Can’t Let Go

Not letting these stand in my way because I can't let go of my desire to tell stories.

Not letting these stand in my way because I can’t let go of my desire to tell stories.

Been awhile since I’ve been here in any regular capacity. It seems, as I expected, that the Cafe has survived quite nicely and even thrived in my absence. For those who don’t know, here’s the short version: I got sick, really sick, and had to take some time to get healthy before I could think straight about what I needed to do to be a writer. Let me tell you up front that coming close to dying can truly change one’s mindset. Anyway, I’m a lot better and the outlook is good.

All right, enough about that. It’s old news at this point for anyone who knows me and tedious going for everyone else who doesn’t really care. I mentioned it to give some context to why I think about certain things and how they may’ve changed.

Now [rubs hands together], let’s get back to it, shall we?

All our life we’re influenced by the things we experience and sometimes we can’t let some of those things go. It works for positive and negative things. How we’re raised indoctrinates us or triggers a rebellion in some way. The books we read may be the trigger, or the influence of friends or mentors, or whatever. It really can be anything but usually it’s something that we weren’t expecting. Revelations. Epiphanies.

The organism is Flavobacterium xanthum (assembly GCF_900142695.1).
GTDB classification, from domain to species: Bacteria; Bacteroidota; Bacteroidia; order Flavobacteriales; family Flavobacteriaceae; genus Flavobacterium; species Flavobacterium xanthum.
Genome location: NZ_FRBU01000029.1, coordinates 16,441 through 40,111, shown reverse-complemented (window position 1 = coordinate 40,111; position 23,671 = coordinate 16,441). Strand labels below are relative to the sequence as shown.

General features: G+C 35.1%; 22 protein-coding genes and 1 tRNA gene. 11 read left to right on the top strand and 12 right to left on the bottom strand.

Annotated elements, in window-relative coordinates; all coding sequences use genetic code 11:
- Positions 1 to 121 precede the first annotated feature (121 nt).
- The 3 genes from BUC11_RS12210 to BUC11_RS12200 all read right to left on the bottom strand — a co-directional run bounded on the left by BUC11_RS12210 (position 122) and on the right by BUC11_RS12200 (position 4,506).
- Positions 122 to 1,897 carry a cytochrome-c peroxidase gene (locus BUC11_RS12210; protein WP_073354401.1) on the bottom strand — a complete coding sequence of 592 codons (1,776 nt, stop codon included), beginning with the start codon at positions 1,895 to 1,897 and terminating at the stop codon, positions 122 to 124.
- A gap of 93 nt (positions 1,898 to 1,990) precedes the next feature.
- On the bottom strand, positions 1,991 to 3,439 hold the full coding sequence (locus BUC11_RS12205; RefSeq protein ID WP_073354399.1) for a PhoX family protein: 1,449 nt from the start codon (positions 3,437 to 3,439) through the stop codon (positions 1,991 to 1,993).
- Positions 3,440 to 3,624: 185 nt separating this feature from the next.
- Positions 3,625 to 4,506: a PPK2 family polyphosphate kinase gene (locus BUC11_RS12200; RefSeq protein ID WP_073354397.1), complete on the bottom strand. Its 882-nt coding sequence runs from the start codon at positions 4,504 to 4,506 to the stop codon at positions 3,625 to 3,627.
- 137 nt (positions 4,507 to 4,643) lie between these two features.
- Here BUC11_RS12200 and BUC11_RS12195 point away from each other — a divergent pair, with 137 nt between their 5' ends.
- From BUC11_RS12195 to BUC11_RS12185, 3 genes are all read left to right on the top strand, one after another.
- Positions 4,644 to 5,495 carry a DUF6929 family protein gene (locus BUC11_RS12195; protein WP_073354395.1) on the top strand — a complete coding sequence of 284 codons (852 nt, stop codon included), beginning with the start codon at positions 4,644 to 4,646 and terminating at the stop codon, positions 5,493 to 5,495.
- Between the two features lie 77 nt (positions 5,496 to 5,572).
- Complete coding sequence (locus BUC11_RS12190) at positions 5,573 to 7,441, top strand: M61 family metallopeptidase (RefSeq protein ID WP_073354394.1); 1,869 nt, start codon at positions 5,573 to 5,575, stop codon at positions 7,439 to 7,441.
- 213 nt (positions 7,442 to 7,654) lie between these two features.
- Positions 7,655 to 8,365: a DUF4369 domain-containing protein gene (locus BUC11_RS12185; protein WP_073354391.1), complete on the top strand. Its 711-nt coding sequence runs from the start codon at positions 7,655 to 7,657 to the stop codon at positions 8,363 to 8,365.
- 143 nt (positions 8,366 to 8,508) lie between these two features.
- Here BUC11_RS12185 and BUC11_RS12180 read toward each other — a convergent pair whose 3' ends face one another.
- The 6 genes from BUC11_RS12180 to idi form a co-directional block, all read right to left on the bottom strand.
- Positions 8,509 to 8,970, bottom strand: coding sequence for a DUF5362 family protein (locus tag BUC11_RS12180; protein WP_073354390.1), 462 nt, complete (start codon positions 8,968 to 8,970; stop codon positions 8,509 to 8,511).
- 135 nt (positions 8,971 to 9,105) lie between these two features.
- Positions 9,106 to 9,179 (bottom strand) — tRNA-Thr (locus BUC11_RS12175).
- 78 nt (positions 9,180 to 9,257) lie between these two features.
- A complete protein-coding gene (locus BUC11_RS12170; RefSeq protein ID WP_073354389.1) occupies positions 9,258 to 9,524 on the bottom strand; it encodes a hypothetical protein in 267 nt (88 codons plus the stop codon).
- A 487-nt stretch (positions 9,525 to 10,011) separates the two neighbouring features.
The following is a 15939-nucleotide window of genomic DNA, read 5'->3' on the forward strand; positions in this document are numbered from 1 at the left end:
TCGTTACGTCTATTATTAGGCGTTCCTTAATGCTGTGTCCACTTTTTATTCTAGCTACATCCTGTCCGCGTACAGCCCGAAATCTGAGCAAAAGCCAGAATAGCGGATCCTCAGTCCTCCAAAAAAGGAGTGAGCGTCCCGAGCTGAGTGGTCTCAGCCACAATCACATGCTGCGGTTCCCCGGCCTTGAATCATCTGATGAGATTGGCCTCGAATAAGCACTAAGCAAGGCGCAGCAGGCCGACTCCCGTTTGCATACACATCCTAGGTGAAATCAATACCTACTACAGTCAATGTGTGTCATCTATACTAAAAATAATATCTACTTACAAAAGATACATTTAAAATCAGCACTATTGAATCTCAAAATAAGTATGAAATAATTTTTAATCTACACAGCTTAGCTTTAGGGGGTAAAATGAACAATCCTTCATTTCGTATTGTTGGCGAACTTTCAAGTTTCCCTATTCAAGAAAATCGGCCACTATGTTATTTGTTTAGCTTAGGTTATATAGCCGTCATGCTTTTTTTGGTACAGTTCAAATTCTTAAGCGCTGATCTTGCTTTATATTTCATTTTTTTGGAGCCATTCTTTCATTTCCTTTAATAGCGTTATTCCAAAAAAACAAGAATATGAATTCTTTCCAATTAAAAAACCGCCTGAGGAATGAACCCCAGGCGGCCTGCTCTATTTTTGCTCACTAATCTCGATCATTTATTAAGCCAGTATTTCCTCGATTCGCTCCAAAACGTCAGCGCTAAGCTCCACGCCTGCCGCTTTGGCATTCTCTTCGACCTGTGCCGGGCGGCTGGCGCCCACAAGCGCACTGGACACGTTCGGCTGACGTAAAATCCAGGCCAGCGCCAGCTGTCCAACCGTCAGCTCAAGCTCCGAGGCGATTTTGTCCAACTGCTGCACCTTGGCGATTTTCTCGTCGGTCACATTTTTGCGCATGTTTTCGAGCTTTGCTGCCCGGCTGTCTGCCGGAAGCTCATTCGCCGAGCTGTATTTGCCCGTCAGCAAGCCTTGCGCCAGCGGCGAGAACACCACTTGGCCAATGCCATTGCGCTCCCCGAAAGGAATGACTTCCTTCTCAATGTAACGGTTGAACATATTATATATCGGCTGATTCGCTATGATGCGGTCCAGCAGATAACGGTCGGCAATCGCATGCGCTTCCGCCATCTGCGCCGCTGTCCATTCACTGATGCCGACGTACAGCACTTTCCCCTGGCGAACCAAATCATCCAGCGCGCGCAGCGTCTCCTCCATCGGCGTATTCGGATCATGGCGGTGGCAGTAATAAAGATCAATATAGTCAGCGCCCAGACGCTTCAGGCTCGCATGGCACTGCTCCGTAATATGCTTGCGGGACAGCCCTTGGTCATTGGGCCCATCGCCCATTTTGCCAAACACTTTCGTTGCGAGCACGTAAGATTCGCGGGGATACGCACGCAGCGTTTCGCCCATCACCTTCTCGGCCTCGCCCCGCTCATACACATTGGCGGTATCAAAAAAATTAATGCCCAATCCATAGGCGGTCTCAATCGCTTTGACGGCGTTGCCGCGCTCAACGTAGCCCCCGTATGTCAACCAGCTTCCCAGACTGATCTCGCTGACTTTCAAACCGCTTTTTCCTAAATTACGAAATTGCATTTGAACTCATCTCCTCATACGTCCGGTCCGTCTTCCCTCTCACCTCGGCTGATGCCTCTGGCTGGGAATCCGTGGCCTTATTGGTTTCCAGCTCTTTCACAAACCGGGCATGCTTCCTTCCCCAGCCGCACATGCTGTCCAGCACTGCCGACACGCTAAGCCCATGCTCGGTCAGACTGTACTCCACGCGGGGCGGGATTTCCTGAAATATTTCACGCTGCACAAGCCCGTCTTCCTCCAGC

I’ve spent a lot of time over the last three or four months thinking about what makes me want to be a storyteller. I’ve realized that there are a lot of things that I’ve never thought about that have shaped me in that way, pushed me in that direction. Almost everything has had to do with stories.

Comedians, for one. George Carlin and Bill Cosby in particular. Their comedy albums (and I heard them on vinyl LPs with all the scratches and pops) affected me deeply. I never studied their bits to see why they worked, I’ve never really studied anything about storytelling, actually, which is probably why I struggle so mightily with it sometimes. But Carlin’s and Cosby’s stories always worked as stories, not just as jokes. I often think about the 7 Words You Can’t Say on Television and Go-Carts. Both bits are very, very different but they work for the same reasons: the listener can see into the story and put himself there whether he’s actually ridden a go-cart or not, whether he’s used those words or not.

I never thought about comedians being a big influence before but they have been. Andy Kaufman, Robin Williams, Jonathan Winters, Bill Hicks, Dennis Leary (I know, I know the arguments but still), Bill Engvall and so many more. They’re all storytellers. They all have pulled their audiences in and made them think enough to laugh out loud and stupid stuff. But that stupid stuff is real, it’s what we all do when no one is looking.

My grandfather is the most acknowledged influence on me wanting to be a storyteller. I’ve talked about him a lot here and there but what I miss most about having him around is that I never studied him when he told stories. We call it holding court in our family because that’s exactly what he did and we all came to know all his stories very well. I have a few of them written down but it’s not the same. The words are there and I can hear his voice in them, but the timing is something I should have learned.

So what I can’t let go is that I haven’t studied hard enough to be the writer I want to be. I’m practicing all the time, on this blog and my own and in my writing. It’s a struggle that needn’t have been so hard. I could have finished college and learned more if I wanted. I could have spent the time actively studying the things that attracted me to storytelling in the first place. Would it have been better than what I did? Playing music, making comics, watching TV?